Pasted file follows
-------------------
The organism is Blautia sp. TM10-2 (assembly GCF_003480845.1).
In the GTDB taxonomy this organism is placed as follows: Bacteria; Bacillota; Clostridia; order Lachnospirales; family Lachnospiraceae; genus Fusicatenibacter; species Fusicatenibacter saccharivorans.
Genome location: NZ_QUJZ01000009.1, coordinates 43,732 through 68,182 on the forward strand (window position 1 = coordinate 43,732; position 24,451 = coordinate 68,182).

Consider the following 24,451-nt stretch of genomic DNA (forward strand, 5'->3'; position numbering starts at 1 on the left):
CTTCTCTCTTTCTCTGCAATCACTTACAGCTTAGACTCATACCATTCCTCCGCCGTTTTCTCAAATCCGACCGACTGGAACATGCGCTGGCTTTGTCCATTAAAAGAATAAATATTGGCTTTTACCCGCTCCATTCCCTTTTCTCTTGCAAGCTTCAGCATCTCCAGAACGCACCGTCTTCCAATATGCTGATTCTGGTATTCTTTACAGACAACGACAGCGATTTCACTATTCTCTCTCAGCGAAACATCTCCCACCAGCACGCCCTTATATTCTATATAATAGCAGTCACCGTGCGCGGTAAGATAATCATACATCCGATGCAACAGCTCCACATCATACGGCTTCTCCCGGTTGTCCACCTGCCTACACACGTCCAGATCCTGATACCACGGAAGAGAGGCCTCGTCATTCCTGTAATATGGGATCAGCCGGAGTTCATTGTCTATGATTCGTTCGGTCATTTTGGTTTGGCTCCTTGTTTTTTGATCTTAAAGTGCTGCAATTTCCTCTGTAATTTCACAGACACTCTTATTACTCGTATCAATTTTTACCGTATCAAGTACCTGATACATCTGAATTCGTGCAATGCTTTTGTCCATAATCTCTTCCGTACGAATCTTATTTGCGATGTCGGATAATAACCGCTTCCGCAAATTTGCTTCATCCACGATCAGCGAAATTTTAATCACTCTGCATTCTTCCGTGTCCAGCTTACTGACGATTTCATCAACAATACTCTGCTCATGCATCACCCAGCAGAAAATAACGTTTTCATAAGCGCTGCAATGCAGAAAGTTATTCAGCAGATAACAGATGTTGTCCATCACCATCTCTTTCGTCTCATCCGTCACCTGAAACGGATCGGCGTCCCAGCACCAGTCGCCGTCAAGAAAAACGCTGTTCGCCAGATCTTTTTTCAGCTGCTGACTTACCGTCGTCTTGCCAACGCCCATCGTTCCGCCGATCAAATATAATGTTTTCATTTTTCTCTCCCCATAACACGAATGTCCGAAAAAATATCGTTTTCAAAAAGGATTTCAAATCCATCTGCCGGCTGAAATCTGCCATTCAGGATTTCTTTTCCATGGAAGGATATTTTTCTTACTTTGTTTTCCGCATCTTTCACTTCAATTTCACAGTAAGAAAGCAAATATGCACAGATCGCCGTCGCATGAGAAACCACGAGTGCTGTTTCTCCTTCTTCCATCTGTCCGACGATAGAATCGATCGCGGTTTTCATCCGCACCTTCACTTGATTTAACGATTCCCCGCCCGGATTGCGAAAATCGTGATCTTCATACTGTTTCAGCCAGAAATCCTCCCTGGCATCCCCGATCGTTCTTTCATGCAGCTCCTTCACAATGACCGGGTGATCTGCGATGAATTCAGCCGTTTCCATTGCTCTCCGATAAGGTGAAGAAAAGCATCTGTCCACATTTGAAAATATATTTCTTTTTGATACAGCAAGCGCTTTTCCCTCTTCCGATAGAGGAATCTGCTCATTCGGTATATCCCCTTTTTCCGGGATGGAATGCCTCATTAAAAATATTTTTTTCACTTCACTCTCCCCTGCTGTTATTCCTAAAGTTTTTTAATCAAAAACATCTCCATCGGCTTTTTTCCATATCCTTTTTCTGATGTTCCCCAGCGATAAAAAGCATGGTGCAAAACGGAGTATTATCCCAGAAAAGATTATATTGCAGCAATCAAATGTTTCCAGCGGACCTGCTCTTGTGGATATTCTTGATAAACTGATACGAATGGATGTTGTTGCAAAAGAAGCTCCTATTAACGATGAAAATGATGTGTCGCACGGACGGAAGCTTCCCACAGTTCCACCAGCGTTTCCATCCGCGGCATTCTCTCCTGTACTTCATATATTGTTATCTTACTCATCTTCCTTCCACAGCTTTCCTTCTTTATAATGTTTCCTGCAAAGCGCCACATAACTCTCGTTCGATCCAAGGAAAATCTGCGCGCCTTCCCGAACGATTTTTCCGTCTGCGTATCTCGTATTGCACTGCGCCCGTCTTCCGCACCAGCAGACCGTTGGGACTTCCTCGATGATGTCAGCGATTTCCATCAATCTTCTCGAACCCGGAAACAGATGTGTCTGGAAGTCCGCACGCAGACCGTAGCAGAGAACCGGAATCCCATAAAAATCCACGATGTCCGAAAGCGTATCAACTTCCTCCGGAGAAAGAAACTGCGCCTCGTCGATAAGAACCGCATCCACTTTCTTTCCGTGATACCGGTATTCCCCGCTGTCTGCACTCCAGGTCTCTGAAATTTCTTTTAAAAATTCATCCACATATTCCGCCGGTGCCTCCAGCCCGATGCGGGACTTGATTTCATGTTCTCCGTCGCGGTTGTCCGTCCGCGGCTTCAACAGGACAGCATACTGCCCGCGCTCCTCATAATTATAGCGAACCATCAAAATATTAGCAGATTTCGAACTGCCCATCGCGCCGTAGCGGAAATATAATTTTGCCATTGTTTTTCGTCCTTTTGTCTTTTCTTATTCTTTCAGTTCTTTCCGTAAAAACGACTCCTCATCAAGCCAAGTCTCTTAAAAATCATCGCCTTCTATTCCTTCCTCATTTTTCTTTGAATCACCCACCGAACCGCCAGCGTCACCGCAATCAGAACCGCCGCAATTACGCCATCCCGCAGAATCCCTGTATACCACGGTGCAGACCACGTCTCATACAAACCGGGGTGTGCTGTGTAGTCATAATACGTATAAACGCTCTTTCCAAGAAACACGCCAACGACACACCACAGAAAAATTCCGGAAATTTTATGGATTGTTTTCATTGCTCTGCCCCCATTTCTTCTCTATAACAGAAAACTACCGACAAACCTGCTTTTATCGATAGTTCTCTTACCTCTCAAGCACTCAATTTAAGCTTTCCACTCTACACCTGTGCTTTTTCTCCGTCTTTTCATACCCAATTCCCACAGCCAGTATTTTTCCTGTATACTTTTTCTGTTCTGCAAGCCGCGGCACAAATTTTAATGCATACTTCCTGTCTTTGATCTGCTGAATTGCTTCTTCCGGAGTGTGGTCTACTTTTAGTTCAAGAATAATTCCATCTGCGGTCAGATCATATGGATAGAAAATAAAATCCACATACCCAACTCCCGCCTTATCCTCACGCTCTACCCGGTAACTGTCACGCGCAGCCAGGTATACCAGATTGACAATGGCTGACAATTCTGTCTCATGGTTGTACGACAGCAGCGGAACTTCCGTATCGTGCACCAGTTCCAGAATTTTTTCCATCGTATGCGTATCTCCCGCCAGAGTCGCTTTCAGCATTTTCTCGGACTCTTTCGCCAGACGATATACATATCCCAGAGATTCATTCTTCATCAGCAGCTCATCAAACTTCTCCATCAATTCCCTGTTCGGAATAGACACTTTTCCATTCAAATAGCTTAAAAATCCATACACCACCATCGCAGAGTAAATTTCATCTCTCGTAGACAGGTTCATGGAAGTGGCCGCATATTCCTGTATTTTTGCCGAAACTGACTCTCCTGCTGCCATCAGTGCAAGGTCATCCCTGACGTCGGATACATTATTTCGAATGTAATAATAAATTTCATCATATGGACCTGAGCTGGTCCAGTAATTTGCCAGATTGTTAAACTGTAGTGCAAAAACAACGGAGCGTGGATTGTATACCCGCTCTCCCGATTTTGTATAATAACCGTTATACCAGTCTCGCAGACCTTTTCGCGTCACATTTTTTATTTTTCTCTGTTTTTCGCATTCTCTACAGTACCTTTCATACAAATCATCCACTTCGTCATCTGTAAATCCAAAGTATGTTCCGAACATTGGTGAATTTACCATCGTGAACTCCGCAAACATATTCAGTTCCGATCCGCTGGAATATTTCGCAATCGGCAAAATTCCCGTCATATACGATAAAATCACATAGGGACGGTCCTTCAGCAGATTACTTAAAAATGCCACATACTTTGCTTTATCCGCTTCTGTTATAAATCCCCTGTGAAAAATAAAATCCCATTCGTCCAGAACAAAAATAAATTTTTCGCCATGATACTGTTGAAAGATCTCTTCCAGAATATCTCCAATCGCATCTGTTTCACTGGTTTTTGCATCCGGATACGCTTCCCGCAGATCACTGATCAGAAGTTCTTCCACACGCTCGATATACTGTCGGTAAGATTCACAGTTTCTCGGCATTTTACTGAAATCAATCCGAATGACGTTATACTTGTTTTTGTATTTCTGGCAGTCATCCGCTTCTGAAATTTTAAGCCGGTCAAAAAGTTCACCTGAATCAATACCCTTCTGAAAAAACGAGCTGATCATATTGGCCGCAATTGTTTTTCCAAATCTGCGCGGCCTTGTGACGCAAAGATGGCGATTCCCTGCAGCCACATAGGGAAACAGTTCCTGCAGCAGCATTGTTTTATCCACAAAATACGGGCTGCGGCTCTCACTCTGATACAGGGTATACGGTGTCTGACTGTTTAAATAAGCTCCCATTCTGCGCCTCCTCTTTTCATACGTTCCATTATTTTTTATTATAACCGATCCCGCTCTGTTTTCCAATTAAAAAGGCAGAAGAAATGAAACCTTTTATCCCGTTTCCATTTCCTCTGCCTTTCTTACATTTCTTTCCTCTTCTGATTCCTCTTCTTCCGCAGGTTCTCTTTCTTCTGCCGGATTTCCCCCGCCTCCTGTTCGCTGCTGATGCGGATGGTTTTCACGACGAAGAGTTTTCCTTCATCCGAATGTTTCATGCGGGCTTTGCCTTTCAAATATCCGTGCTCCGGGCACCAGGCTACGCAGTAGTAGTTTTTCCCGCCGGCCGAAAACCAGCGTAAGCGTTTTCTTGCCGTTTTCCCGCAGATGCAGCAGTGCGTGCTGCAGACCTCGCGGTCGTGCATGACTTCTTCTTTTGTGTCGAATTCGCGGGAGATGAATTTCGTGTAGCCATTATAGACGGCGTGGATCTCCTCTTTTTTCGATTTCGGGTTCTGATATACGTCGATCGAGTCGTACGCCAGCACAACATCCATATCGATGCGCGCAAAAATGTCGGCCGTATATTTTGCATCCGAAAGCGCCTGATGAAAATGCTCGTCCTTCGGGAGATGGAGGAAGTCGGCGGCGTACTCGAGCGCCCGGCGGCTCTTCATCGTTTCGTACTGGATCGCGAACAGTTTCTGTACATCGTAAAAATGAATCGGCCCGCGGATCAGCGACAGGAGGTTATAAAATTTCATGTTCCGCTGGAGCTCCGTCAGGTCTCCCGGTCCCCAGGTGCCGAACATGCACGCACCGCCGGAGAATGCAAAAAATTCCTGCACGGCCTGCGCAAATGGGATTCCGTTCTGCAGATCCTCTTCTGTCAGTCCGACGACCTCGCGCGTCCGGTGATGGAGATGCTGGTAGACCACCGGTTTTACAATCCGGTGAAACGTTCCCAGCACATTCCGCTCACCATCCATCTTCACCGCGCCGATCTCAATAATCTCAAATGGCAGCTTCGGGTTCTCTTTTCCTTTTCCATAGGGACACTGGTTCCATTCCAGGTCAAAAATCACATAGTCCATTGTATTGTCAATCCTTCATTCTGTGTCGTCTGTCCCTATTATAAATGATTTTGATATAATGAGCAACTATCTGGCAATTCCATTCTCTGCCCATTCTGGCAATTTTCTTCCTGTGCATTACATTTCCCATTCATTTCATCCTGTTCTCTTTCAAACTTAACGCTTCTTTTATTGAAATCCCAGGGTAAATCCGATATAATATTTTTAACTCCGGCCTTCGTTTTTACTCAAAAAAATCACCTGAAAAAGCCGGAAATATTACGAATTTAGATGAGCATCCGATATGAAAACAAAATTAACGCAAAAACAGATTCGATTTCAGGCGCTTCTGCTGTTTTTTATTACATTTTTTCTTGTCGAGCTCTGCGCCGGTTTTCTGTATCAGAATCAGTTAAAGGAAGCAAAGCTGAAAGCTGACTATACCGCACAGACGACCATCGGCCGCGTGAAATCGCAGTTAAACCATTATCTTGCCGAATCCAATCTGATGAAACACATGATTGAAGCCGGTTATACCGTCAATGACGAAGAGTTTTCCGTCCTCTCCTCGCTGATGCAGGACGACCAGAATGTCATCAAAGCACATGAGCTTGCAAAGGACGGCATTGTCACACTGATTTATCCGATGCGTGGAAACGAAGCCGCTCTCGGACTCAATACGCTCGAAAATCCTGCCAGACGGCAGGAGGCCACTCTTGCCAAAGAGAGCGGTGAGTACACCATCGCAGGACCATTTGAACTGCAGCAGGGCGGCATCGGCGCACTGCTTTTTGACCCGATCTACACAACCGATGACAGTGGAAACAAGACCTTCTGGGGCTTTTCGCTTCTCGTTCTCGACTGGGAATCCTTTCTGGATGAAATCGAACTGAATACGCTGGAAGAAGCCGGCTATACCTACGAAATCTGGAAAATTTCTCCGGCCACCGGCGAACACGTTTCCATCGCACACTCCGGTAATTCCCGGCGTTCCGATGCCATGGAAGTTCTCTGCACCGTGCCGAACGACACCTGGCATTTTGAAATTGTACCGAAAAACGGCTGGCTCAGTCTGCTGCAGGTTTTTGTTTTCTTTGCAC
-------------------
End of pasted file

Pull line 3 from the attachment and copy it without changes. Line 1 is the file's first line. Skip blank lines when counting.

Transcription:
Genome location: NZ_QUJZ01000009.1, coordinates 43,732 through 68,182 on the forward strand (window position 1 = coordinate 43,732; position 24,451 = coordinate 68,182).